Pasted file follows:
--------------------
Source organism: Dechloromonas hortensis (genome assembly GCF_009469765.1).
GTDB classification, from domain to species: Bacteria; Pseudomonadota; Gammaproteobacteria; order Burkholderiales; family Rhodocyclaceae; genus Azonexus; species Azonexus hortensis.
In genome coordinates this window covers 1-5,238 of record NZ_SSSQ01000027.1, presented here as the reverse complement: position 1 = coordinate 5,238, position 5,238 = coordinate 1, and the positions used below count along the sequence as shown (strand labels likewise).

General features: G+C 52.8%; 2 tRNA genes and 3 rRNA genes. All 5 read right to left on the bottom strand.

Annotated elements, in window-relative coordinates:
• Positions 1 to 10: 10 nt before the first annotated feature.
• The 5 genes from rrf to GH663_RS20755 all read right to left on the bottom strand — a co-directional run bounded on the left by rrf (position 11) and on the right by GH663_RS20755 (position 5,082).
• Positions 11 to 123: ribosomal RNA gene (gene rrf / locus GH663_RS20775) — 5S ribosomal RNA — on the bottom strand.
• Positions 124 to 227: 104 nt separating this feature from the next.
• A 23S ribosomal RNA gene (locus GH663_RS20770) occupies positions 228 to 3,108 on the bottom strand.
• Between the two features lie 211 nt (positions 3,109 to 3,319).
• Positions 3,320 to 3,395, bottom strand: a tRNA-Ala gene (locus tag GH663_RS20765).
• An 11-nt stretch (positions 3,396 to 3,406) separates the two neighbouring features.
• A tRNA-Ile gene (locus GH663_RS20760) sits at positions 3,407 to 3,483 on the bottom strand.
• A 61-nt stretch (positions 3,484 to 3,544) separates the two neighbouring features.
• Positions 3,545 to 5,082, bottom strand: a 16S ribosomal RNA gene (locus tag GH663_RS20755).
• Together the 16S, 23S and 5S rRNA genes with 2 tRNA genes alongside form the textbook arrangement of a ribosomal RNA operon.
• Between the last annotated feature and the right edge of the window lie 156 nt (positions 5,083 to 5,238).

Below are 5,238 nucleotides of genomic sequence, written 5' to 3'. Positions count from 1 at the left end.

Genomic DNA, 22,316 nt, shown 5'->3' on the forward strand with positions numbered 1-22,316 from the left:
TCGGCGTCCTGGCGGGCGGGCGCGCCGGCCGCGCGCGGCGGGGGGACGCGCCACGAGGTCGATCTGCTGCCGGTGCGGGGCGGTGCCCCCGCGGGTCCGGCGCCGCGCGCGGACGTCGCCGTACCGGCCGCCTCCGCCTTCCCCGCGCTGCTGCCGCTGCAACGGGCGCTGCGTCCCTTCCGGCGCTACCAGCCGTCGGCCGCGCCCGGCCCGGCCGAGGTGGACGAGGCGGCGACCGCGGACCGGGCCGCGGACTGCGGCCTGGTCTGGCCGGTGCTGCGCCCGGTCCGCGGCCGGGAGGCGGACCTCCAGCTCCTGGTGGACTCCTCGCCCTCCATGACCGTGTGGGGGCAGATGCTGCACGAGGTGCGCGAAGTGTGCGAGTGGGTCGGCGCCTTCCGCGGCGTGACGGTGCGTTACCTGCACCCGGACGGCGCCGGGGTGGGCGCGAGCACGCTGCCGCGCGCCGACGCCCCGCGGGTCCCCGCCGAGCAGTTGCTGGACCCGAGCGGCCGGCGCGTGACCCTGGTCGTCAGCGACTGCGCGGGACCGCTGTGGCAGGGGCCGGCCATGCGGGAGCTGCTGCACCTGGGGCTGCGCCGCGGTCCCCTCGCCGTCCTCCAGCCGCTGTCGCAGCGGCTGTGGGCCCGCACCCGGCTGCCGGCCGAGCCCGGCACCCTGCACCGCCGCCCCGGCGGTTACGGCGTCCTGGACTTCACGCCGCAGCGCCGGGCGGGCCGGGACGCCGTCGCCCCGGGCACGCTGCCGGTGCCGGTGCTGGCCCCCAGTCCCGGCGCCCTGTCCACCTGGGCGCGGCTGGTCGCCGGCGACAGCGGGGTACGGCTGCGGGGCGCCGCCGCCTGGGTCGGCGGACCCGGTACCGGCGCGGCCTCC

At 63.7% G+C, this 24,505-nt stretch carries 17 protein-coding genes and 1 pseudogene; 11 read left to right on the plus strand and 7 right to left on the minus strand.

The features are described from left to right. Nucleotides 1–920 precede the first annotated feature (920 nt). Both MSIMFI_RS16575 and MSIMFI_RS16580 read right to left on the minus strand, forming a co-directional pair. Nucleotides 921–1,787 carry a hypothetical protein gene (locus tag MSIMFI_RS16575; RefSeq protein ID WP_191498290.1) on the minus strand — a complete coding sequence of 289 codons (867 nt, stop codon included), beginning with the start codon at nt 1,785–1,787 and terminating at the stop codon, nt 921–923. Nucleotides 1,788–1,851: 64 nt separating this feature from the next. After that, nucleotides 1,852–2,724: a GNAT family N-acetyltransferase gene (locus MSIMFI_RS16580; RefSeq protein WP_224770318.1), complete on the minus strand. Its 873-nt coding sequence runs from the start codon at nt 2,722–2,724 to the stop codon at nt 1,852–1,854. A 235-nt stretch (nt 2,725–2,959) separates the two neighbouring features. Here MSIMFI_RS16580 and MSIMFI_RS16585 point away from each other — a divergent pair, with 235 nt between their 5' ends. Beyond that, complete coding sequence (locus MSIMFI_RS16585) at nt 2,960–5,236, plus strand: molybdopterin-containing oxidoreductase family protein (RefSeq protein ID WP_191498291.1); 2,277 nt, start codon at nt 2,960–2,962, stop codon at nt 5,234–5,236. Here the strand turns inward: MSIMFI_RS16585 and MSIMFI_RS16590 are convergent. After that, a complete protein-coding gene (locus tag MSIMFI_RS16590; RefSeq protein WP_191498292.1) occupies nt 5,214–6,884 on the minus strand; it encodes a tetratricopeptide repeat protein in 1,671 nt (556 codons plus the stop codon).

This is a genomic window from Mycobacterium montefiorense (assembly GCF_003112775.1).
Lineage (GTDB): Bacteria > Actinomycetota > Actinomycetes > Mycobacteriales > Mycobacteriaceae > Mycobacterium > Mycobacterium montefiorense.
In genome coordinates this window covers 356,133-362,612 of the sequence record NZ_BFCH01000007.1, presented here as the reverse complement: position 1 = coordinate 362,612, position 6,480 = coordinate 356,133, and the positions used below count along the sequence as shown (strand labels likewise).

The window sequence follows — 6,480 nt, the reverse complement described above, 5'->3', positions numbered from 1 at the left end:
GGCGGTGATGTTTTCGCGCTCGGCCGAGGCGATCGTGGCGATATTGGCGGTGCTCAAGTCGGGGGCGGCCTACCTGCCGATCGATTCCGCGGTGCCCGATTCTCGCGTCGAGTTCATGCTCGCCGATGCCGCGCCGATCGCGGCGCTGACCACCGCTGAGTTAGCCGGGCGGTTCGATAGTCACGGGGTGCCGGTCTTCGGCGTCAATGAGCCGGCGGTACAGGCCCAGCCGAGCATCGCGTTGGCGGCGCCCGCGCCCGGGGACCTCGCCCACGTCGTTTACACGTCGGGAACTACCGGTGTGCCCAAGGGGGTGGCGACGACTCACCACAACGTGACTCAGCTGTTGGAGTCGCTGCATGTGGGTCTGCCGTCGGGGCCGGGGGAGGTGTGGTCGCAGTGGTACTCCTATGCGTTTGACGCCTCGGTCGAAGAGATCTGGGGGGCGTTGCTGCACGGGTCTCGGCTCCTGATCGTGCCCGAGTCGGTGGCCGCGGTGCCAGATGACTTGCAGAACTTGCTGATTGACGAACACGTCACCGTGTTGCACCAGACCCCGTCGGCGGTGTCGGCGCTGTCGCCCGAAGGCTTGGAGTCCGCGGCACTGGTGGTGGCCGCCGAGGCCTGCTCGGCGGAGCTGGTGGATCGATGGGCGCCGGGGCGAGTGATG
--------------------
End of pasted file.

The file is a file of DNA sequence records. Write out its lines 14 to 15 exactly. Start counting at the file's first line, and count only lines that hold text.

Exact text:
• A tRNA-Ile gene (locus GH663_RS20760) sits at positions 3,407 to 3,483 on the bottom strand.
• A 61-nt stretch (positions 3,484 to 3,544) separates the two neighbouring features.